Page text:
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Businesses reflect on life since Hot Yoga Tallahassee shooting

Posted at 6:17 PM, Oct 30, 2019
and last updated 2019-10-30 22:04:53-04

TALLAHASSEE, Fla. — Almost a year ago, a man walked into Hot Yoga Tallahassee and started shooting, killing two and injuring five others.

Since then, the businesses in Betton Place have focused on securing the plaza, in case danger comes again.

Since that deadly shooting last November, every business owner in the Betton Plaza has made changes to make it a safer place. As we look back nearly one year later, many are also reflecting on what happened that night.

"It's just the scariest thing I've probably every been through," said Monique Wood, Haute Headz Owner.

November 2, a day they will never forget. Shots fired inside the Hot Yoga Tallahassee studio killing two people.

"It was a ghost town a few days after. It was very scary and no one knew what to do afterwards," said Wood.

Ron Sachs represents Betton Place Plaza. He says shop owners used that time to think about their own safety.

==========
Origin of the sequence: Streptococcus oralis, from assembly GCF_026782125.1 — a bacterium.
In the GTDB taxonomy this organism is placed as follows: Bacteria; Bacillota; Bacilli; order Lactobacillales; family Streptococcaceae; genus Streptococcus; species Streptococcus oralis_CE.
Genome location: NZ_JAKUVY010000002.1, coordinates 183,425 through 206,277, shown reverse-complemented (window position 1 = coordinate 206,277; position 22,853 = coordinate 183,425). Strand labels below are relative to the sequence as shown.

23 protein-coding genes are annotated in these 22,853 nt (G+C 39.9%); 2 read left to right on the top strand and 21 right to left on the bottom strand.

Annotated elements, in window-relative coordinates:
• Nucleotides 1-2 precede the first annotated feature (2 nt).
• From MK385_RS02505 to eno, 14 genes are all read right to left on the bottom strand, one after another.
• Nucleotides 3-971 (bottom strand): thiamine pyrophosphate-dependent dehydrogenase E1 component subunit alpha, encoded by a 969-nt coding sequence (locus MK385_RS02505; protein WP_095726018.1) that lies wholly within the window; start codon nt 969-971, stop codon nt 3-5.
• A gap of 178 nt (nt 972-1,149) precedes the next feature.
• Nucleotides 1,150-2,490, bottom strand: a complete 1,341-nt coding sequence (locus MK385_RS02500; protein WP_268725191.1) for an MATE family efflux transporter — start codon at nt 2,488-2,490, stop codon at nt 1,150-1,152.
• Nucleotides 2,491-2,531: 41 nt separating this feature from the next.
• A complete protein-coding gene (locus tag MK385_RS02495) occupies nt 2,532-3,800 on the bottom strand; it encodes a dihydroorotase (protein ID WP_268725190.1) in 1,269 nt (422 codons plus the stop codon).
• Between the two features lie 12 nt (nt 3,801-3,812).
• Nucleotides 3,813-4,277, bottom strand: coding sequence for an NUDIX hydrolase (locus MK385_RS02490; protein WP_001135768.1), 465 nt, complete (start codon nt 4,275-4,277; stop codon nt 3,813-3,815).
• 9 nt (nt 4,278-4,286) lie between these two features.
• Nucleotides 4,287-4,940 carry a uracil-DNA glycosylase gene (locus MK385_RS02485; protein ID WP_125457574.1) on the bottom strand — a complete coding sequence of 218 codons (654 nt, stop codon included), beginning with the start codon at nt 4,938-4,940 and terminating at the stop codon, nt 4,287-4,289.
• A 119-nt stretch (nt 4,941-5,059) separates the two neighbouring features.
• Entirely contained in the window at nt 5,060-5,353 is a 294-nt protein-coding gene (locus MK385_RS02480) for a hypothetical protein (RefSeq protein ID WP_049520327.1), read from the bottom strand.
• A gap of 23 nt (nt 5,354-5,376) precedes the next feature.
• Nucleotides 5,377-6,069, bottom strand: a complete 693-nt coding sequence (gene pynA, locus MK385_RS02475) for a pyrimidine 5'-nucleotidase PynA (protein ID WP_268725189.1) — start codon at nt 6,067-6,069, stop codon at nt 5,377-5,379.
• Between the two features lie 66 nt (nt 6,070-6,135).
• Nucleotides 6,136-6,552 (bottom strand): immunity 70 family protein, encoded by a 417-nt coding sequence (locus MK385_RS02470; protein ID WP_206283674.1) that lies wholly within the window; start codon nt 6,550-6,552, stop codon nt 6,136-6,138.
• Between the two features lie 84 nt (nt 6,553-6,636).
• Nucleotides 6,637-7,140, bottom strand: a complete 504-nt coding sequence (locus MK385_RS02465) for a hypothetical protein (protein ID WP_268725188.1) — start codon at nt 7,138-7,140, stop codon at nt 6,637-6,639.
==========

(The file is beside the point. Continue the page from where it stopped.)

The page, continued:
"Everyone has been trained and retrained to be more sensitive and on the look out for sketchy behavior by people who look like they don't belong some place," said Sachs.

With some businesses even adding building upgrades.

"Secured our side door, we have extra cameras and lighting," said Wood.

Florida State University student Maura Binkley was one of the victims. Her family is now suing Hot Yoga Tallahassee and Betton Place.

They say the plaza wasn't secure enough to protect their daughter.

"I think that nothing can bring the people back who were killed in that horrible tragedy and the people who were injured. This is something that will scar them and everyone connected to Betton Place," said Sachs.

The 12 page lawsuit cites 21 claims of negligence, including prior knowledge of criminal activity. Yet, Betton Place claims that shooting was the first violent crime in the plaza.

"I don't think anybody expects that this tragedy should involve a lawsuit when Betton Place was a victim of this shooter just as the people who were killed or injured," said Sachs.

Despite the lawsuit, Wood is focusing on the good and how the community was able to come together.

"I couldn't believe the outpouring and the flowers, the phone calls to make sure we were fine," said Wood. "People coming in to get blow drys or anything just to make sure we would be able to continue on."

A memorial for the victims will be held at Betton Place on Saturday.